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Help! I've got kids...

Dad's Way

April 22, 2008

Dear Tzippora,

I want my husband to help me more with the kids. The problem is that when I try and tell him how I want things done, he gets upset and says, "So do it yourself then." He says that if he is going to care for them, whether it is bedtime, bath-time, or whatever, he needs to do it his way. What do you think? Am I being controlling? Isn't it confusing for the kids if he does things differently?

Confused Mom

Dear Confused Mom,

I love your question, because it reflects a classic family struggle. Mom spends much more time with the kids, and begins to feel like she's the expert. Unfortunately, she also feels overworked and overwhelmed. But when she tries to bring dad in for re-enforcements, he is not interested in hearing her superior wisdom. He wants to do it his way.

This dynamic raises an interesting question. Is Dad just a stand-in for Mom? Or is he a parent in his own right, who will develop his own parenting style that uniquely reflects and nurtures his relationship with the kids.

The answer is that families work best when both parents function to full capacity, and that means trusting Dad and giving him free reign. Through interacting with both parents, kids learn about different styles of relating, and they catch on quickly. They learn what to expect from each parent, in turn. Bedtime with Dad means more tickling, bedtime with Mom means more stories.

The Torah itself alludes to the different relationships that fathers and mothers typically have with their children in the way it phrases the two mitzvahs of honoring parents. When commanding us in the mitzvah of kibud (honoring them through serving them), fathers are listed before mothers. When commanding us in the mitzvah of yirah (respecting them through acknowledging their authority over us), mothers are listed before fathers.

Our sages explain that these shifts in word order are designed to counteract our natural tendencies. Though children tend to be more comfortable with their mothers and therefore will more readily bring her drinks etc, this is equally important with our fathers. Though children tend to be more fearful of their fathers, and will therefore more naturally be careful about sitting in his place, this is equally important with mothers.

What becomes confusing is when Mom or Dad will overrule each other's decisions. This demeans the over-ruled parent in the eyes of the child. Which means when Mom makes a rule, Dad needs to support it, and vice versa. The key is mutual respect, and shared authority, and not identical styles.

On big issues, when Mom and Dad need to present a united front, take the time to discuss things privately. Feel free to say to your child, "Dad and I will discuss it, and I will let you know our decision."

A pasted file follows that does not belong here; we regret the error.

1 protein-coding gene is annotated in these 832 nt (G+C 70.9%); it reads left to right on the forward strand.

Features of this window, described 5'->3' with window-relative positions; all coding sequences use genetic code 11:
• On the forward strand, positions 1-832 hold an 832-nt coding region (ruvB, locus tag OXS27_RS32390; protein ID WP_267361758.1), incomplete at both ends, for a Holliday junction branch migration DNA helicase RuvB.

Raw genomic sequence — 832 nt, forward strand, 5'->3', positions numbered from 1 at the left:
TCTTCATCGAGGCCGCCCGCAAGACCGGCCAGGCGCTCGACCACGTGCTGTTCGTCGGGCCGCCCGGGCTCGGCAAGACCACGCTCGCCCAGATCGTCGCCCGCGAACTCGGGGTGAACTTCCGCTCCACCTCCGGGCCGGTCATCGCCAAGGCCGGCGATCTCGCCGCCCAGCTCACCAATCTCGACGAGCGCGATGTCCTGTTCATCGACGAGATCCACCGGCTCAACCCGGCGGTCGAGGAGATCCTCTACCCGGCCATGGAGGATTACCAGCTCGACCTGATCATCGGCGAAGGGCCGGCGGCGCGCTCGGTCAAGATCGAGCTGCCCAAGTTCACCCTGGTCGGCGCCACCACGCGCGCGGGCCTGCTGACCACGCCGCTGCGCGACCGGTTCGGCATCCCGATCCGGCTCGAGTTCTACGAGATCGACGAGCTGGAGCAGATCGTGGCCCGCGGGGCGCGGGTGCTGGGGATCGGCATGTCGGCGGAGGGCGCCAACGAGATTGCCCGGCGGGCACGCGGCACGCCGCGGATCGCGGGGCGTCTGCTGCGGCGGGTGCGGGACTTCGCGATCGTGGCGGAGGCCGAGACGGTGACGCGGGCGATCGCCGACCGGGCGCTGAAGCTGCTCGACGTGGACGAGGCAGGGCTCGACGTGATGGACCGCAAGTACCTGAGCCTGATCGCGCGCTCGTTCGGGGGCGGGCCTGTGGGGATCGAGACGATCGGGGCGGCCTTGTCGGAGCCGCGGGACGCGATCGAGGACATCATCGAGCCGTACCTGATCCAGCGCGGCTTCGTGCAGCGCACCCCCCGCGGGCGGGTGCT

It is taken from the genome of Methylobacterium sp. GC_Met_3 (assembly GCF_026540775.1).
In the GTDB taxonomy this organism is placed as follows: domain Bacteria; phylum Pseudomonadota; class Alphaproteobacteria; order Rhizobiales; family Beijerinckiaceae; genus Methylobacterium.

However, when Dad is doing bath-time, and he lets the kids pour the shampoo themselves, even though they spill out half the bottle, that's the time to let go and not worry about how you would have done it. Because for the price of a bit of extra shampoo, you are giving them something priceless - the gift of a real, and truly involved father.

Thanks for writing.

My Child is Lying

April 13, 2008

Q. Dear Bracha,

Lately I've been catching my child making up stories and telling lies. When I confront him, he just gets upset and denies it. I've heard him lying to his younger sister and lying to his friends. It's gotten to the point that I really don't trust him with anything he tells me. How should I be handling this?

A. You have presented a very difficult question that is only superseded by its importance. Being truthful is a core personality trait and as such, if not developed can lead to a distortion in personality and relationships. Even though you do not tell me the age of your son, the way to handle this problem does not change very much for children under the age of 10, and can be modified for older children as the premise is still valid.

Explain this as an issue of trust. Trust can be emotionally understood at a very young age.

What has to be understood in a child with regards to telling lies is that the "logical consequences" of this behavior are not apparent and will not impress a child. Therefore explaining things in a "logical" context, or telling him it is wrong, is usually not effective. What does help is explaining this as an issue of trust. Trust can be emotionally understood at a very young age. A link between your (a parent's) ability to trust what he says and his consistency in being honest can easily be made. Give this some thought as to how you wish to work this in your family. Make it clear that a person must be honest all the time, or else he is considered untrustworthy all the time. Honesty is an all or nothing deal.

Establish a program that makes the consequences of being untrustworthy real. For example are there tasks in your home that are perceived positively such as bringing in the mail or carrying Mom's purse? Perhaps your son will have to lose privileges as he is no longer trustworthy. How could Mom be sure that her purse will be cared for properly? You would not relieve him of chores or he may feel that this is working out for the best! Instead you will take careful stock of what is going on in your house; small and large, creating your angle that will impress your son the most.